Why hire a
sign language interpreter?
There are plenty of reasons for businesses to provide access to qualified interpreting services
It’s good for business.
Making sure your patient understands medical instructions, ensuring that your employees know how you are evaluating their job performance, and are able to reach their full potential are all vital benefits to using a sign language interpreter to communicate with deaf individuals. Further, under Section 44 of the Internal Revenue Service Code, many businesses are able to receive federal tax credits for expenses related to using a sign language interpreter. More about tax credit can be found at www.ada.gov/taxcred.htm
It’s the right thing to do.
Communication equality is a basic human right. Deaf people must have access to the same information that hearing people have. Providing a qualified interpreter means deaf people can fully participate in their own lives and in the life of the greater community as a whole.
It’s the law.
The landmark Americans with Disabilities Act (ADA), passed in 1990, requires businesses that serve the public and government agencies to provide qualified sign language interpreters for most situations. The best way to ensure quality is to rely on the professional team at Sorenson Community Interpreting Services.
Questions to ask a sign language interpreting provider.
Do you screen your interpreters?
“Effective communication” is required in order to meet the federal legal standard for services. Unfortunately, according to the National Consortium of Interpreter Education Centers (NCIEC), 82% of agencies do not conduct a qualification screening of their interpreters. SCIS screens every interpreter through a rigorous process graded by a panel of hearing and Deaf experts.
Have you conducted a drug test and background screening of your interpreters?
SCIS conducts vigorous background checks and drug testing at hire and as indicated during employment. This is to ensure that you may trust interpreters who are on-site at your location.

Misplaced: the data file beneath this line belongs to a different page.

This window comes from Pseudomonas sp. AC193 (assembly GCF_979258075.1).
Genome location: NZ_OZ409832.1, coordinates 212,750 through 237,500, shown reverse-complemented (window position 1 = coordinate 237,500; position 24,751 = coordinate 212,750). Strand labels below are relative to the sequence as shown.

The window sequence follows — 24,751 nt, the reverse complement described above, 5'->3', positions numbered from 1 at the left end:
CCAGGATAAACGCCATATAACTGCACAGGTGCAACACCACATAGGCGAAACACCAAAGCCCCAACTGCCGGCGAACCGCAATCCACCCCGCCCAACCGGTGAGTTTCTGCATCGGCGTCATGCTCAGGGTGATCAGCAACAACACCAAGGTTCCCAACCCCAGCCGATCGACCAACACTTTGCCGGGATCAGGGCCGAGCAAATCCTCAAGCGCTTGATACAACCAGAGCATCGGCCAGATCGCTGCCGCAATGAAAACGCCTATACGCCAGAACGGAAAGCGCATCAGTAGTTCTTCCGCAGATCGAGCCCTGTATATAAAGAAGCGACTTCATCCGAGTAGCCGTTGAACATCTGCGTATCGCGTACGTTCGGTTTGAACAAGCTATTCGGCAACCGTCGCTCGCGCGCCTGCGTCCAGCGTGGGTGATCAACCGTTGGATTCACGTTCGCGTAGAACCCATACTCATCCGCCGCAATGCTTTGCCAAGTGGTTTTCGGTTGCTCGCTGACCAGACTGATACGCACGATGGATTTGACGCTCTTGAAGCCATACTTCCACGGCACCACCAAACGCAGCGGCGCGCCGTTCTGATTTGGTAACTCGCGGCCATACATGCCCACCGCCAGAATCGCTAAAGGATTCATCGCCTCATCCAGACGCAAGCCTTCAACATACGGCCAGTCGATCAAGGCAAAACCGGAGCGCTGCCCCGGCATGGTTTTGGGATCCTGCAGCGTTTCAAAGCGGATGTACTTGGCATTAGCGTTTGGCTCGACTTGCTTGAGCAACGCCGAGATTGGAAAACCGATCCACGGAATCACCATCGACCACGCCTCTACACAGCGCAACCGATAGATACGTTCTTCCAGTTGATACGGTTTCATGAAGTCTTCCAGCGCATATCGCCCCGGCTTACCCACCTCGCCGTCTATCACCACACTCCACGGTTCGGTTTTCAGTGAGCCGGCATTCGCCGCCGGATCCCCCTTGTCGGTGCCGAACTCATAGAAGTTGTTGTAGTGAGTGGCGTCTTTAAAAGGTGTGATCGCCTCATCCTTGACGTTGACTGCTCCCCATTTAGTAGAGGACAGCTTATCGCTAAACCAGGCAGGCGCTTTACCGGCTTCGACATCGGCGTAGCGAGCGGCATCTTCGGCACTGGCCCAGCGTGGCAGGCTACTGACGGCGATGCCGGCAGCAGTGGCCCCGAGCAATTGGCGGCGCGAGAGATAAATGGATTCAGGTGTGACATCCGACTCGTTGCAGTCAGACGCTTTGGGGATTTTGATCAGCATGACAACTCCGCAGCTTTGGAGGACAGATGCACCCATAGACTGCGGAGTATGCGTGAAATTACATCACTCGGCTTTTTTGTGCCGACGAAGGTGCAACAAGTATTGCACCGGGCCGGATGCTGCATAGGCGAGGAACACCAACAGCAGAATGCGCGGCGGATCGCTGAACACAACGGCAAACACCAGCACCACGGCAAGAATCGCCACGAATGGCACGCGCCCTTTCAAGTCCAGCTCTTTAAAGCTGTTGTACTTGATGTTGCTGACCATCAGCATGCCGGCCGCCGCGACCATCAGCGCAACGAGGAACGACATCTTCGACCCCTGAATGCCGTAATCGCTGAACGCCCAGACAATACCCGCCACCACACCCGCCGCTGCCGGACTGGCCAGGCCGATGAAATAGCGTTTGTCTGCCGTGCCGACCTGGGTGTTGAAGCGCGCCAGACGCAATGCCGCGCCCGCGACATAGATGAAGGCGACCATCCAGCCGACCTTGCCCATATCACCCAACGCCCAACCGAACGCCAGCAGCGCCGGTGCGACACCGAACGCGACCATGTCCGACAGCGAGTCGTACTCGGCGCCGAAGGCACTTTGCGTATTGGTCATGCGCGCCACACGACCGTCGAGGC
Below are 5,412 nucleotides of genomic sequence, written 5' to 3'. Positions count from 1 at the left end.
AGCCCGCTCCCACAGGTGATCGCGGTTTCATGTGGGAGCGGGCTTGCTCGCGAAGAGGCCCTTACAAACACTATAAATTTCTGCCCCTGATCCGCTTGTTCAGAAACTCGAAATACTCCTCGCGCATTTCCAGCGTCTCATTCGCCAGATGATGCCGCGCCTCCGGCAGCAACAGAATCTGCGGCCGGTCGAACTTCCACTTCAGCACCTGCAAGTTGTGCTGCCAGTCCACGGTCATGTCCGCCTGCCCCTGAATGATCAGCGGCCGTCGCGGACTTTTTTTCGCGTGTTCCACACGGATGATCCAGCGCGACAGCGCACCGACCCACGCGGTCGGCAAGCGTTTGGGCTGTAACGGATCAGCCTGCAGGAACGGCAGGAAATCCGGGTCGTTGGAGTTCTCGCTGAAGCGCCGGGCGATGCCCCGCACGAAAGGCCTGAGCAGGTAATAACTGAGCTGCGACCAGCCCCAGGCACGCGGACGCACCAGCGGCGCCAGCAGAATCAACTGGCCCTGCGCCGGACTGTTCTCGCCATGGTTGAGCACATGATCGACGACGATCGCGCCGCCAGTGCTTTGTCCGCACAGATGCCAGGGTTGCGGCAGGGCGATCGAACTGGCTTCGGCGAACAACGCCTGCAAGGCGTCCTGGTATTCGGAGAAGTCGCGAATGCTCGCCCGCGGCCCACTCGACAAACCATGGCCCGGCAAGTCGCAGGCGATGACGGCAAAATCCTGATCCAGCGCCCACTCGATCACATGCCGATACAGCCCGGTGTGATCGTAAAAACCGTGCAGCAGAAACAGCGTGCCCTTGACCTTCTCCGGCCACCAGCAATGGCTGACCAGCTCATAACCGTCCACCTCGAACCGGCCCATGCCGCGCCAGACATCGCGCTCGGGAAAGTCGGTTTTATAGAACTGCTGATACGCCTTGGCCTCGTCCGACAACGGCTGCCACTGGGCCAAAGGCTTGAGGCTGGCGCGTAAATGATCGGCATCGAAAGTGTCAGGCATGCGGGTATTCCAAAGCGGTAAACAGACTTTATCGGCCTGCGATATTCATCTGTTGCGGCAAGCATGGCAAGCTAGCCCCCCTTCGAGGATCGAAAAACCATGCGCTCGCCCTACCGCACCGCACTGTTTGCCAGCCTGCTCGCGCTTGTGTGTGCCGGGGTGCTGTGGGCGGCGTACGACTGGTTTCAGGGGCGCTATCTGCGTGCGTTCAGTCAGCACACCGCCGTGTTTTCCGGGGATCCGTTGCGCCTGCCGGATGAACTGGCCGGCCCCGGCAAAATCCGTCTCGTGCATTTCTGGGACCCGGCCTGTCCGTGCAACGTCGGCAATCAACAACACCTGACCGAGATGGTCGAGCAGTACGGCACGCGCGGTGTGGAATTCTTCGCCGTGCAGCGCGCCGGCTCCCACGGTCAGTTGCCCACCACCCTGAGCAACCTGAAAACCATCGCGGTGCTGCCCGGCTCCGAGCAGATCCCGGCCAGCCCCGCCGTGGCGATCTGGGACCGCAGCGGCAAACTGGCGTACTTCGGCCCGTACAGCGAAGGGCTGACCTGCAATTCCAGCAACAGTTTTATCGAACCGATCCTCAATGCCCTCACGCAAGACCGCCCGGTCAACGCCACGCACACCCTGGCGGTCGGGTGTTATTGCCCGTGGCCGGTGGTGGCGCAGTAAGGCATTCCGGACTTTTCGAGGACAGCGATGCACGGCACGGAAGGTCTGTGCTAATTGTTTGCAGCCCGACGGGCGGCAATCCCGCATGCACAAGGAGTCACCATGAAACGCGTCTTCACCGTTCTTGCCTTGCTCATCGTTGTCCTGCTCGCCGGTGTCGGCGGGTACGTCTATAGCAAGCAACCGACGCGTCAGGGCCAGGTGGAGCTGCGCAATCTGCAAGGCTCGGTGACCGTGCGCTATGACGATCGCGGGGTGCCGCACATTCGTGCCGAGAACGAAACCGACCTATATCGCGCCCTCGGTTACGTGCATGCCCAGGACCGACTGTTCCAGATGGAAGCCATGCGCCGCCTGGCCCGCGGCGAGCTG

Do you perform quality checks of your interpreter’s work?
When permission is granted, SCIS often sends supervisory staff to observe interpreter work to ensure quality of service.
Are you using employees or subcontracting this work out to independent contractors (ICs)?
Agencies that solely use employees, like SCIS, are able to extend greater protections to you as a customer.
How do you ensure that our site requirements will be met?
SCIS uses a robust software system that screens interpreters for qualification to work on your site. Interpreters who do not meet your specific requirements will not be able to accept work with you.
Frequently Asked Questions
Will the interpreter be a distraction?
At the beginning of any interpreted event, it is natural for people to watch the interpreter. However, this doesn’t seem to impact attention to the speaker and subsides very quickly.
Why can’t they just read lips or read notes?Relying on lip reading or notetaking is often not an effective means of communication. Very little of English phonetics are visible on the lips and face. Because of the striking differences between English and American Sign Language, the use of writing as a means of communication would be equivalent to writing English to a hearing individual who is not a fluent English speaker; it just wouldn’t work.
Do I really need to provide interpreters?
In most cases businesses serving the public are obligated to provide an interpreter as an accommodation to Deaf customers. However, to find out your particular situation you may contact the ADA hotline provided by the United States Department of Justice at:1-800-514-0301.
Do you want to know more about sign language interpreting?
For more information, visit the website of the Registry of Interpreters for the Deaf, a national membership organization for professional sign language interpreters in the United States.